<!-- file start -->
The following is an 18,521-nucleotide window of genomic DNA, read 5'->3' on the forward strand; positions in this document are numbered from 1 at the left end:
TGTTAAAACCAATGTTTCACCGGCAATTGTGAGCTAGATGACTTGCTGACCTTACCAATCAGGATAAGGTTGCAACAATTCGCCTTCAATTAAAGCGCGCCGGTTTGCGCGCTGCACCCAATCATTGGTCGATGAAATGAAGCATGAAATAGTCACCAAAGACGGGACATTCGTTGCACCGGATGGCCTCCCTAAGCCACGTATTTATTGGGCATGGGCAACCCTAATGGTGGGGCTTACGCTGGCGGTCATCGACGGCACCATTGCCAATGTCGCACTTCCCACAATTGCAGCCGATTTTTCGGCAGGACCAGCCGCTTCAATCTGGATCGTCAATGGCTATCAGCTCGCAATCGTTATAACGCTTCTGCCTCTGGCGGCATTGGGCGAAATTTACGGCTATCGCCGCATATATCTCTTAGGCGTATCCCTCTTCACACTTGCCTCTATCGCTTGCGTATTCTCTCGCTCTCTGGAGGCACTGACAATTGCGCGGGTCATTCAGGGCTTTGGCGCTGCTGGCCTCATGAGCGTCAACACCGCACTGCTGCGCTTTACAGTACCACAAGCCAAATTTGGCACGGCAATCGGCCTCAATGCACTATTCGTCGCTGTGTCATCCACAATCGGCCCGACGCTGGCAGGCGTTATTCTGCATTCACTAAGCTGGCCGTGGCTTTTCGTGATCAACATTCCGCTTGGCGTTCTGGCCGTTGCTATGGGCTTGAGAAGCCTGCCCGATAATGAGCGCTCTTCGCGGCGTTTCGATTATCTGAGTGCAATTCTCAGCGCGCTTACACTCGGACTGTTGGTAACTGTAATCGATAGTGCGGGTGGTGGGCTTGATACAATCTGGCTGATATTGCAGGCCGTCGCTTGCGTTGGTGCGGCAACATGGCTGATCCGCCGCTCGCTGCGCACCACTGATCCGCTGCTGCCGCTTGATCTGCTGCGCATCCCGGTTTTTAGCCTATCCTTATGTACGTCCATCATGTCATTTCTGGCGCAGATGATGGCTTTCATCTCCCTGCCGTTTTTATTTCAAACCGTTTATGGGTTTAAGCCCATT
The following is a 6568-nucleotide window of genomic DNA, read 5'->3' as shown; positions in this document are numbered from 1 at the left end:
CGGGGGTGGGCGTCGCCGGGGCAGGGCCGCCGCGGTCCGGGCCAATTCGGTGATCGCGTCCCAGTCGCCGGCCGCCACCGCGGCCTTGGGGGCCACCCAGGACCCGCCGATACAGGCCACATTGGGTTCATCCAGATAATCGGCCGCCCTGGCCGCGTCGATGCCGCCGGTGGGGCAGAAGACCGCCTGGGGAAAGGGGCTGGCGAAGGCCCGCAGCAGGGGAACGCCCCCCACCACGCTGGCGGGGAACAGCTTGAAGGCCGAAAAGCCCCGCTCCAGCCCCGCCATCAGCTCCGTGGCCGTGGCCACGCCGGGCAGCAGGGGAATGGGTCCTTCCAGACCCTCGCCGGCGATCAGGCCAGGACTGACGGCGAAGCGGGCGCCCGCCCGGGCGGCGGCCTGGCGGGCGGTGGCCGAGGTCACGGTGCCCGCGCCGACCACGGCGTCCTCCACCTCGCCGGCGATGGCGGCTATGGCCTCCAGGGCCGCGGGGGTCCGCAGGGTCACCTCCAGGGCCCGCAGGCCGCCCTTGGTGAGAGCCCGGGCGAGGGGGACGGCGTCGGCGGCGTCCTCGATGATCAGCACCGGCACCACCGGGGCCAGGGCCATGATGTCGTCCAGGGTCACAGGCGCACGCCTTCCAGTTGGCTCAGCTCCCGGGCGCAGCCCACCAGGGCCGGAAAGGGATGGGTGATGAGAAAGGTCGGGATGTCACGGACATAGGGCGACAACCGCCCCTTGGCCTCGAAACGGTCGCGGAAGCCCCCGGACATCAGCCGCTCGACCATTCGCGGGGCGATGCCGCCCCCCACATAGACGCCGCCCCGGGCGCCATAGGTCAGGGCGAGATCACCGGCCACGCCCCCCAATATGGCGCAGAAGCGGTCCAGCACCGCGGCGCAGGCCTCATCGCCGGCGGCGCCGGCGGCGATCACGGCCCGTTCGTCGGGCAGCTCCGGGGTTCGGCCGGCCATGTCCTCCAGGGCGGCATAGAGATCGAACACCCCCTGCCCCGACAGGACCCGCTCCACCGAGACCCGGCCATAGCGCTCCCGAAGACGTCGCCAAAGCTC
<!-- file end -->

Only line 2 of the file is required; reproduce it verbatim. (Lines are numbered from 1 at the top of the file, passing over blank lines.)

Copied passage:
TGTTAAAACCAATGTTTCACCGGCAATTGTGAGCTAGATGACTTGCTGACCTTACCAATCAGGATAAGGTTGCAACAATTCGCCTTCAATTAAAGCGCGCCGGTTTGCGCGCTGCACCCAATCATTGGTCGATGAAATGAAGCATGAAATAGTCACCAAAGACGGGACATTCGTTGCACCGGATGGCCTCCCTAAGCCACGTATTTATTGGGCATGGGCAACCCTAATGGTGGGGCTTACGCTGGCGGTCATCGACGGCACCATTGCCAATGTCGCACTTCCCACAATTGCAGCCGATTTTTCGGCAGGACCAGCCGCTTCAATCTGGATCGTCAATGGCTATCAGCTCGCAATCGTTATAACGCTTCTGCCTCTGGCGGCATTGGGCGAAATTTACGGCTATCGCCGCATATATCTCTTAGGCGTATCCCTCTTCACACTTGCCTCTATCGCTTGCGTATTCTCTCGCTCTCTGGAGGCACTGACAATTGCGCGGGTCATTCAGGGCTTTGGCGCTGCTGGCCTCATGAGCGTCAACACCGCACTGCTGCGCTTTACAGTACCACAAGCCAAATTTGGCACGGCAATCGGCCTCAATGCACTATTCGTCGCTGTGTCATCCACAATCGGCCCGACGCTGGCAGGCGTTATTCTGCATTCACTAAGCTGGCCGTGGCTTTTCGTGATCAACATTCCGCTTGGCGTTCTGGCCGTTGCTATGGGCTTGAGAAGCCTGCCCGATAATGAGCGCTCTTCGCGGCGTTTCGATTATCTGAGTGCAATTCTCAGCGCGCTTACACTCGGACTGTTGGTAACTGTAATCGATAGTGCGGGTGGTGGGCTTGATACAATCTGGCTGATATTGCAGGCCGTCGCTTGCGTTGGTGCGGCAACATGGCTGATCCGCCGCTCGCTGCGCACCACTGATCCGCTGCTGCCGCTTGATCTGCTGCGCATCCCGGTTTTTAGCCTATCCTTATGTACGTCCATCATGTCATTTCTGGCGCAGATGATGGCTTTCATCTCCCTGCCGTTTTTATTTCAAACCGTTTATGGGTTTAAGCCCATT